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Markup Cyclicality: A Tale of Two Models

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  • Sungki Hong

Abstract

Many models in the business cycle literature generate counter-cyclical price markups. This paper examines if the prominent models in the literature are consistent with the empirical findings of micro-level markup behavior in Hong (2016). In particular, I test the markup behavior of the following two models: (i) an oligopolistic competition model, and (ii) a New Keynesian model with heterogeneous price stickiness. First, I explore the Atkeson and Burstein (2008) model of oligopolistic competition, in which markups are an increasing function of firm market shares. Coupled with an exogenous uncertainty shock as in Bloom (2009), i.e. a second-moment shock to firm productivities in recessions, this model results in a countercyclical average markup, as in the data. However, in contrast with the data, this model predicts that smaller firms reduce their markups. Second, I calibrate both Calvo and menu cost models of price stickiness to match the empirical heterogeneity in price durations across small and large firms, as in Goldberg and Hellerstein (2011). I find that both models can match the average counter-cyclicality of markups in response to monetary shocks. Furthermore, since small firms adjust prices less frequently, they exhibit greater markup counter-cyclicality, consistent with the empirical patterns. Quantitatively, however, only the menu cost model, through its selection effect, can match the extent of the empirical heterogeneity in markup cyclicality. In addition, both sticky price models imply pro-cyclical markup behavior in response to productivity shocks.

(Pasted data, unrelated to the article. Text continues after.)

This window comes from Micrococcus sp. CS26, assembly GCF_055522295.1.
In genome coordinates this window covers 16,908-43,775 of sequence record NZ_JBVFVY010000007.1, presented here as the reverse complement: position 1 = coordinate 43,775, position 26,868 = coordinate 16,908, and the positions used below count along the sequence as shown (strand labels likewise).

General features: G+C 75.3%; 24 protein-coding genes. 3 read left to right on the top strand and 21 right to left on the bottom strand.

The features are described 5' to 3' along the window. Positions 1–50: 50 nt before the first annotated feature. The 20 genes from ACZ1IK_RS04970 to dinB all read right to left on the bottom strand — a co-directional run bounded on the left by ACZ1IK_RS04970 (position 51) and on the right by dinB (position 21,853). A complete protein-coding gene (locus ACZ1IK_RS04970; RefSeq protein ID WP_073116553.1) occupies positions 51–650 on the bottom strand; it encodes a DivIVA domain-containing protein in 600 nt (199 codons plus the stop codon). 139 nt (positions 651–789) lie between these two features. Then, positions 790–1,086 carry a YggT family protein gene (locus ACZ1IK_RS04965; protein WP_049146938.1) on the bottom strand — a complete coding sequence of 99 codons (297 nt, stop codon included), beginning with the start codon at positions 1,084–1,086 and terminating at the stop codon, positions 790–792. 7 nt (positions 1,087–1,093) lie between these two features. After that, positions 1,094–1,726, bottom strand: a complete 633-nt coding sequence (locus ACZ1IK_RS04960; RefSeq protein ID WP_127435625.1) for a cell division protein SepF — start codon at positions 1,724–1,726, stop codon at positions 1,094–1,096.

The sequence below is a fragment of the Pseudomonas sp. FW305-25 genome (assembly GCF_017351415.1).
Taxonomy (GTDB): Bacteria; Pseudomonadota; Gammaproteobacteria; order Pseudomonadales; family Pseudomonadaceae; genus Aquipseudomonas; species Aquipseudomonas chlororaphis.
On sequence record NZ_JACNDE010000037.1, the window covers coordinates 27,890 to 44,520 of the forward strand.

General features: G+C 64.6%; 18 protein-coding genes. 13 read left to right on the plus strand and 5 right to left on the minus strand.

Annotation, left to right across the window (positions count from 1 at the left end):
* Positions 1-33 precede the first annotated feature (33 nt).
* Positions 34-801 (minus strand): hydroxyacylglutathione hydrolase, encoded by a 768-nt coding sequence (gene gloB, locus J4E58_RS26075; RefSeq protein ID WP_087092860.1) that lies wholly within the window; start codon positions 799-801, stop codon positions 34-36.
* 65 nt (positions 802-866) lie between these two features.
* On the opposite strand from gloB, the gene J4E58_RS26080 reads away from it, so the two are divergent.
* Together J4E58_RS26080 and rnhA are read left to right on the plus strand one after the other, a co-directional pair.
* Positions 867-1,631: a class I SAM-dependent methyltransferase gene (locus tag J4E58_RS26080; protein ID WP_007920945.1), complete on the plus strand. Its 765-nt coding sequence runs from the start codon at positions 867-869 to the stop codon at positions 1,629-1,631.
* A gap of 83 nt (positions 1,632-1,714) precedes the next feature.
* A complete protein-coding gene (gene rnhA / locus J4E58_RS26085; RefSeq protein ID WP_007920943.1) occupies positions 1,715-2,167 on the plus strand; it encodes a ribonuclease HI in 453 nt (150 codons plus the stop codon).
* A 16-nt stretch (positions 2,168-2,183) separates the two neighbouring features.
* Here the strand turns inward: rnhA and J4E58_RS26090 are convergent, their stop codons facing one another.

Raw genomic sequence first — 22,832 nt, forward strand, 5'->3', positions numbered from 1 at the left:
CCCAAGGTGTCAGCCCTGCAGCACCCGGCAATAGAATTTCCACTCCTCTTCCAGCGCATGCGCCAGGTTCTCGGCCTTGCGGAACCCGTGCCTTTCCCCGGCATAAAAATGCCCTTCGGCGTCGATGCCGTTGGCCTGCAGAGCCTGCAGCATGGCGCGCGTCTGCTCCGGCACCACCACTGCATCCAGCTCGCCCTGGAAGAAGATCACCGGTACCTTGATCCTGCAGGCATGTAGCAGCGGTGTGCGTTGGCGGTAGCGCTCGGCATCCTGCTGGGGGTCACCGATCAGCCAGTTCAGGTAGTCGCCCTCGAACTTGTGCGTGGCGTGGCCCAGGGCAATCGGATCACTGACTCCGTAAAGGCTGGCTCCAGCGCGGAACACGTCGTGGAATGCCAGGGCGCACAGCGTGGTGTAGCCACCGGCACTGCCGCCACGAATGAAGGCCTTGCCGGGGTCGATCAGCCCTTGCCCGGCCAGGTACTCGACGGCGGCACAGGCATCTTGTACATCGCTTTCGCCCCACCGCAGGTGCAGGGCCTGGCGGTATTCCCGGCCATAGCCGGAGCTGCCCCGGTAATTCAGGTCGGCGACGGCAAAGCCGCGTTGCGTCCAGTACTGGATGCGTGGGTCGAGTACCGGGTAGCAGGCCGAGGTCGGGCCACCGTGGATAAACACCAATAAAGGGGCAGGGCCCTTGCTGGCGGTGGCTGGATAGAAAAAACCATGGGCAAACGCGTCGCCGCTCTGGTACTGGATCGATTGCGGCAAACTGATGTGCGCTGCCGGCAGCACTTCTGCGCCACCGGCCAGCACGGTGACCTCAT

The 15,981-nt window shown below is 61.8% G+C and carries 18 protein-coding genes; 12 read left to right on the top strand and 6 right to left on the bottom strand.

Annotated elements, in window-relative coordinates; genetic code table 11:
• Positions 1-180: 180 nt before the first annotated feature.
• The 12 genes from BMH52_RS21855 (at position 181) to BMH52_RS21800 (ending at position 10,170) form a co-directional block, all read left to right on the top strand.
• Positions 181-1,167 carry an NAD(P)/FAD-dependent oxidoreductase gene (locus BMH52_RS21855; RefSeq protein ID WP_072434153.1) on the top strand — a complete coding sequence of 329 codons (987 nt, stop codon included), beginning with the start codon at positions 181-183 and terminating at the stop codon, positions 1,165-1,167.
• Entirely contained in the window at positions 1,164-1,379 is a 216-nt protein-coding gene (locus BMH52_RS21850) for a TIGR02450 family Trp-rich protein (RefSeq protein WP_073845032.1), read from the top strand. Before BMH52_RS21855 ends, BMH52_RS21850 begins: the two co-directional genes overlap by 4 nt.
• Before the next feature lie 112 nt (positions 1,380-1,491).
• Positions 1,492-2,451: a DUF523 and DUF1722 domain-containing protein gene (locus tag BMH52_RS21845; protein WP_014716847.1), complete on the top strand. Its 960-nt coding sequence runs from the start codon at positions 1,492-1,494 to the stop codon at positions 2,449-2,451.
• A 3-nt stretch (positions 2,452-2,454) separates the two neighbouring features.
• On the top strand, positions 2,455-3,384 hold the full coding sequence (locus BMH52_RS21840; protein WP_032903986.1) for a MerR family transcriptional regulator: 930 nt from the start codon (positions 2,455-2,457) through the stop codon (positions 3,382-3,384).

Suggested Citation

  • Sungki Hong, 2017. "Markup Cyclicality: A Tale of Two Models," Working Papers 2017-34, Federal Reserve Bank of St. Louis.
  • Handle: RePEc:fip:fedlwp:2017-034
    DOI: 10.20955/wp.2017.034
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    References listed on IDEAS

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    1. Virgiliu Midrigan, 2011. "Menu Costs, Multiproduct Firms, and Aggregate Fluctuations," Econometrica, Econometric Society, vol. 79(4), pages 1139-1180, July.
    2. Andrew Atkeson & Ariel Burstein, 2008. "Pricing-to-Market, Trade Costs, and International Relative Prices," American Economic Review, American Economic Association, vol. 98(5), pages 1998-2031, December.
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